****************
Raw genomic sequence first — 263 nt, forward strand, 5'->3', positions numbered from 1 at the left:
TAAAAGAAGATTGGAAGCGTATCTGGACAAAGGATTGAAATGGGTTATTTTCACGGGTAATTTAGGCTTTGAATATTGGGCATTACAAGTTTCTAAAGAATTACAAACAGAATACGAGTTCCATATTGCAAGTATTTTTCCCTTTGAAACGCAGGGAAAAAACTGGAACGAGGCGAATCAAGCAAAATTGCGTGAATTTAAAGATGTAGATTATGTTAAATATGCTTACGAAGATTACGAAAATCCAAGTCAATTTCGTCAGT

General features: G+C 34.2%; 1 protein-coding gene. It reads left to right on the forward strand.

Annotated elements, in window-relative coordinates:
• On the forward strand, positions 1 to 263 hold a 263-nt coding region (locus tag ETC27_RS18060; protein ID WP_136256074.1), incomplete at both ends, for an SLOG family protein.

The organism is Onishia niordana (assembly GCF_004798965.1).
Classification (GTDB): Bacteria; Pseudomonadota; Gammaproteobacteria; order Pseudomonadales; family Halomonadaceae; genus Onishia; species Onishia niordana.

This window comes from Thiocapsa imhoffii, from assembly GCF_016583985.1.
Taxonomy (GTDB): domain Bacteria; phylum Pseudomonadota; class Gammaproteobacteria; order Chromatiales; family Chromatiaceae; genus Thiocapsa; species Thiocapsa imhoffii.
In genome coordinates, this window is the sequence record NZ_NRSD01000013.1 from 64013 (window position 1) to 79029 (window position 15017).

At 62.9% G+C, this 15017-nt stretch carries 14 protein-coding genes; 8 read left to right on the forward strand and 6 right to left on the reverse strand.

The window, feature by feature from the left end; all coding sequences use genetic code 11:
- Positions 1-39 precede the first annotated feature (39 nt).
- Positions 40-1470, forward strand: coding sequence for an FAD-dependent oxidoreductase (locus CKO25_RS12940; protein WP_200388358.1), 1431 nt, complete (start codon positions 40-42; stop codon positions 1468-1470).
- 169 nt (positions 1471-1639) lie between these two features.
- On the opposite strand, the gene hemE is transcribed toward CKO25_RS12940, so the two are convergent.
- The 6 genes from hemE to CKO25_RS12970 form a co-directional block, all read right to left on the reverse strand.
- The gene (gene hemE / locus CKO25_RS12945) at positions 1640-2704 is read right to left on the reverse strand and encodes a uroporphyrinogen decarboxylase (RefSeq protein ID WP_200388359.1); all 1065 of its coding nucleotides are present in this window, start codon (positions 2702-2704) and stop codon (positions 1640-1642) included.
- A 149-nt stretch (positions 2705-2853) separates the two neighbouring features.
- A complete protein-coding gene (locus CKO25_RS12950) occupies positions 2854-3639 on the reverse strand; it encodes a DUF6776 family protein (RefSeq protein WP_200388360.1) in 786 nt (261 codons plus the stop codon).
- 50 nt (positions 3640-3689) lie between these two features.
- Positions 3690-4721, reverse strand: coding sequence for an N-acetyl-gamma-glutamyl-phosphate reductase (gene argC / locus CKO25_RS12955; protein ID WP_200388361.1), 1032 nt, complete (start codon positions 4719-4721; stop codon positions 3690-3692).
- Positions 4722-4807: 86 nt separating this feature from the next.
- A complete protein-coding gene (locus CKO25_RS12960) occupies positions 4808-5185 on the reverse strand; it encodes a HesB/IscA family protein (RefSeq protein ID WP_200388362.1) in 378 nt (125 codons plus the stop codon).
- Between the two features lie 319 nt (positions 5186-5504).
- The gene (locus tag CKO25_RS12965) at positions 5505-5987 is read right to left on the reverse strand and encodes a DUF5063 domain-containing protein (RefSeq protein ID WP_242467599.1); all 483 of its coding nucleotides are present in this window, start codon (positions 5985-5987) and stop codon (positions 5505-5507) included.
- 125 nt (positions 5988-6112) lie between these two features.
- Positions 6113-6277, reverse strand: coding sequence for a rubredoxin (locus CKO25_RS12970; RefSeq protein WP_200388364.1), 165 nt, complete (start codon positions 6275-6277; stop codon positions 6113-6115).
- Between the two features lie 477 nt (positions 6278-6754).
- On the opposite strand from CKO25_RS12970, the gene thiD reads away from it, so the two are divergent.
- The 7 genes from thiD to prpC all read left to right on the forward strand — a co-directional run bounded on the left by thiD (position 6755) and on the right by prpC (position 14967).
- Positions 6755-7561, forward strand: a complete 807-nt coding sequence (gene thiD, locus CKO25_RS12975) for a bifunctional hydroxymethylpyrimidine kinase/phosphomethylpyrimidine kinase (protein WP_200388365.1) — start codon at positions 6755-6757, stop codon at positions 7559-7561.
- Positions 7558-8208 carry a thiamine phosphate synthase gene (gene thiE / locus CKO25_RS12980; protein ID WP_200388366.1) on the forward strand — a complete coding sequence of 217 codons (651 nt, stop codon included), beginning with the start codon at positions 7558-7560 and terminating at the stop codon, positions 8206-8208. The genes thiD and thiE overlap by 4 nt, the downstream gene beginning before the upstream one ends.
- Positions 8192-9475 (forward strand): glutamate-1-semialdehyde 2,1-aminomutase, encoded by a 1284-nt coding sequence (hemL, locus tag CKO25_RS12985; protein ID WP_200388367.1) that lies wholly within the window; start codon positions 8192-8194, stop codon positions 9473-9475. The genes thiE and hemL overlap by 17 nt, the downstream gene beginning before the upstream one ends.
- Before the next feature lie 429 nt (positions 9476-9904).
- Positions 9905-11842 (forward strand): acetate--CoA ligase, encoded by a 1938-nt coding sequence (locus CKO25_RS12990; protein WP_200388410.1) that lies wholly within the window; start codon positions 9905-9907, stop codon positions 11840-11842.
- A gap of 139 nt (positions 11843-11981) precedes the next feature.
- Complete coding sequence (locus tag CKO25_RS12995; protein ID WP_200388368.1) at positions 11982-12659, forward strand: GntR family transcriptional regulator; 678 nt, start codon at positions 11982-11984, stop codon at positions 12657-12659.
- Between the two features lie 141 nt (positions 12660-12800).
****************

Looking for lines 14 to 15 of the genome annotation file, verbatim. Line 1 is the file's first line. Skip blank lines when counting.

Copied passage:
- Positions 40-1470, forward strand: coding sequence for an FAD-dependent oxidoreductase (locus CKO25_RS12940; protein WP_200388358.1), 1431 nt, complete (start codon positions 40-42; stop codon positions 1468-1470).
- 169 nt (positions 1471-1639) lie between these two features.